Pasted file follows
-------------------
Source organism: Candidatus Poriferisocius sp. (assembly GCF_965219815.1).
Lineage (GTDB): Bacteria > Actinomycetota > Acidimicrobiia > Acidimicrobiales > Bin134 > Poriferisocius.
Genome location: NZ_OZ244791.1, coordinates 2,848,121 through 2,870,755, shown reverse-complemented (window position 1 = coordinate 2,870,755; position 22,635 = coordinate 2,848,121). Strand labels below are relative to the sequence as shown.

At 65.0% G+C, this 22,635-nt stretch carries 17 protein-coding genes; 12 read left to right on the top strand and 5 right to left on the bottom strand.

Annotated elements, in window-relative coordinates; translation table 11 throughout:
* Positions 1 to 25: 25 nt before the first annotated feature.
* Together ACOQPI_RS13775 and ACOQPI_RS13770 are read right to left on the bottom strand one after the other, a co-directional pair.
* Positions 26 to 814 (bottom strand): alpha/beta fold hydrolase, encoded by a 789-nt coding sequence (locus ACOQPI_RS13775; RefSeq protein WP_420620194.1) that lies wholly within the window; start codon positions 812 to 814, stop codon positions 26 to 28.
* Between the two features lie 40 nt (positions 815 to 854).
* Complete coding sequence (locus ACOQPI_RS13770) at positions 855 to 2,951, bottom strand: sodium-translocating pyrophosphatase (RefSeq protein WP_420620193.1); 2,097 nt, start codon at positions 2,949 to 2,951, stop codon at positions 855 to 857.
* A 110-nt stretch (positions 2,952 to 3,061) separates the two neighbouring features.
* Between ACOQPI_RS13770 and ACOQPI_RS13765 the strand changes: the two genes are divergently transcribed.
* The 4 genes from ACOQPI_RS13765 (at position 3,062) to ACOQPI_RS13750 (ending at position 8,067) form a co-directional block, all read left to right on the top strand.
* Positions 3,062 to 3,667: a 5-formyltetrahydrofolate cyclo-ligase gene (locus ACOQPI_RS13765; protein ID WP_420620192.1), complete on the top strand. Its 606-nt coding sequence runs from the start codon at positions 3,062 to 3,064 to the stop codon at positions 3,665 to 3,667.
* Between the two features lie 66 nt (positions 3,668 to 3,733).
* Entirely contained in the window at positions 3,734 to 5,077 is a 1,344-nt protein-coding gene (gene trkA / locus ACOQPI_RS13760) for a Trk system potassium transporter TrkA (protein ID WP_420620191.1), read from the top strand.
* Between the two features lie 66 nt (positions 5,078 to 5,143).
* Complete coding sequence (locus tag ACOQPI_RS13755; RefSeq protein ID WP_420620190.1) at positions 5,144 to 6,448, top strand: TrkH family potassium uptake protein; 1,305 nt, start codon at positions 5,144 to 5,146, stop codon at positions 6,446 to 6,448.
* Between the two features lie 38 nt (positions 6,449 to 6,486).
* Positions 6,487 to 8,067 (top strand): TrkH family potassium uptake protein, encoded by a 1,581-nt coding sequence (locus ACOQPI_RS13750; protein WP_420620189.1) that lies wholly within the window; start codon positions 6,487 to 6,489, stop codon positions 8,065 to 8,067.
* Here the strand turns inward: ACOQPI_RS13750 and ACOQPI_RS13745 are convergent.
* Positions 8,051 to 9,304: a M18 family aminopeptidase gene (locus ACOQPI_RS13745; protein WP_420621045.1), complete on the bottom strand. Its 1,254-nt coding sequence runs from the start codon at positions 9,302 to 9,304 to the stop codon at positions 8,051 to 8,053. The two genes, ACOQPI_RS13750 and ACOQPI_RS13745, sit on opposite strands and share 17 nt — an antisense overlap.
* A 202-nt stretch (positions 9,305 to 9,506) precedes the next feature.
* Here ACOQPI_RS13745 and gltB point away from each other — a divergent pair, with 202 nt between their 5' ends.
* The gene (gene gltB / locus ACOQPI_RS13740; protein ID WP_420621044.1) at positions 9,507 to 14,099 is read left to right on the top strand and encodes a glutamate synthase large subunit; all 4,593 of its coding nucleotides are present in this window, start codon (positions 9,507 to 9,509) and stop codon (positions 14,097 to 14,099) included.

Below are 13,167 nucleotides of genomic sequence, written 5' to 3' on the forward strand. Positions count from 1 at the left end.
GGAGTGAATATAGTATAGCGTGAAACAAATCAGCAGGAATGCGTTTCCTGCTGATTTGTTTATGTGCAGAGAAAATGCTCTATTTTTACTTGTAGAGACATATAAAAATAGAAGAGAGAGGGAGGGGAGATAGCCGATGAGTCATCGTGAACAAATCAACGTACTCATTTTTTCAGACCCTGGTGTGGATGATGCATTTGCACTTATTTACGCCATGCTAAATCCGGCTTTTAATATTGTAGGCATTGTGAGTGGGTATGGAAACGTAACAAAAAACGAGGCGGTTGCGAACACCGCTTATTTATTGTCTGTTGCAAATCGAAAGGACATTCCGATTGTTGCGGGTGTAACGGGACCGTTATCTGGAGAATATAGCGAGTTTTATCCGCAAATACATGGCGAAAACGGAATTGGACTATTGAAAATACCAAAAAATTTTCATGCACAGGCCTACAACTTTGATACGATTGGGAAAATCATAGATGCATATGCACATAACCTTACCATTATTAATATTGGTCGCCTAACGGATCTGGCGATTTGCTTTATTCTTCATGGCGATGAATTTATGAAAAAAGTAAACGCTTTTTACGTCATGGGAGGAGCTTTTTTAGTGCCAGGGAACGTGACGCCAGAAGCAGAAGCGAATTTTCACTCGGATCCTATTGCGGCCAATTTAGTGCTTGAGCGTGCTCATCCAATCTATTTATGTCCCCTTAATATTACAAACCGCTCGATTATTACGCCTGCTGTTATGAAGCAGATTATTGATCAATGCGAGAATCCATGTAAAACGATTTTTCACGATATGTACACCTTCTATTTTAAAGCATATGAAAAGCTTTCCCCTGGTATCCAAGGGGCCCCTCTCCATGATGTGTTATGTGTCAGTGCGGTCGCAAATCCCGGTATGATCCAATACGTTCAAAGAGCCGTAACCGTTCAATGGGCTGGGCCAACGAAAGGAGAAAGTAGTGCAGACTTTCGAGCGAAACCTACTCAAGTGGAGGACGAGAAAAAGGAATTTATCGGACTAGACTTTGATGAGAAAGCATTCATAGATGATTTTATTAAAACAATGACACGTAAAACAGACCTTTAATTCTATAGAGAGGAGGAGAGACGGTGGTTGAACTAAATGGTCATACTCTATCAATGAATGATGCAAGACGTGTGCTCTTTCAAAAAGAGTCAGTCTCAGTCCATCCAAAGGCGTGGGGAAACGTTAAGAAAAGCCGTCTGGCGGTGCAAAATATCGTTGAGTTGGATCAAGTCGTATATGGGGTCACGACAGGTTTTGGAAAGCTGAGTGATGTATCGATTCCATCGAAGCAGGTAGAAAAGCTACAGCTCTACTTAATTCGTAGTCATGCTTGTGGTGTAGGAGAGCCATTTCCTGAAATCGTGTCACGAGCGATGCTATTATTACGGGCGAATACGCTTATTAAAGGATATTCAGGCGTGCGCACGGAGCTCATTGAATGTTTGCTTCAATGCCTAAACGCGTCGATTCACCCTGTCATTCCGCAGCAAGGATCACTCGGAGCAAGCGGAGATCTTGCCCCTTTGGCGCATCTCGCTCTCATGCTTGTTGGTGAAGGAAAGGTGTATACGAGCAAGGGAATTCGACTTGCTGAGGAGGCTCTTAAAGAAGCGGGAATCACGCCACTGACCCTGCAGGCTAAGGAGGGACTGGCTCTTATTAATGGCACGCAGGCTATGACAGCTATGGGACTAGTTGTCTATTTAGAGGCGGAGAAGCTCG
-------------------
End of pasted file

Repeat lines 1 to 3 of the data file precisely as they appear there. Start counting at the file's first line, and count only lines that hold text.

Source organism: Candidatus Poriferisocius sp. (assembly GCF_965219815.1).
Lineage (GTDB): Bacteria > Actinomycetota > Acidimicrobiia > Acidimicrobiales > Bin134 > Poriferisocius.
Genome location: NZ_OZ244791.1, coordinates 2,848,121 through 2,870,755, shown reverse-complemented (window position 1 = coordinate 2,870,755; position 22,635 = coordinate 2,848,121). Strand labels below are relative to the sequence as shown.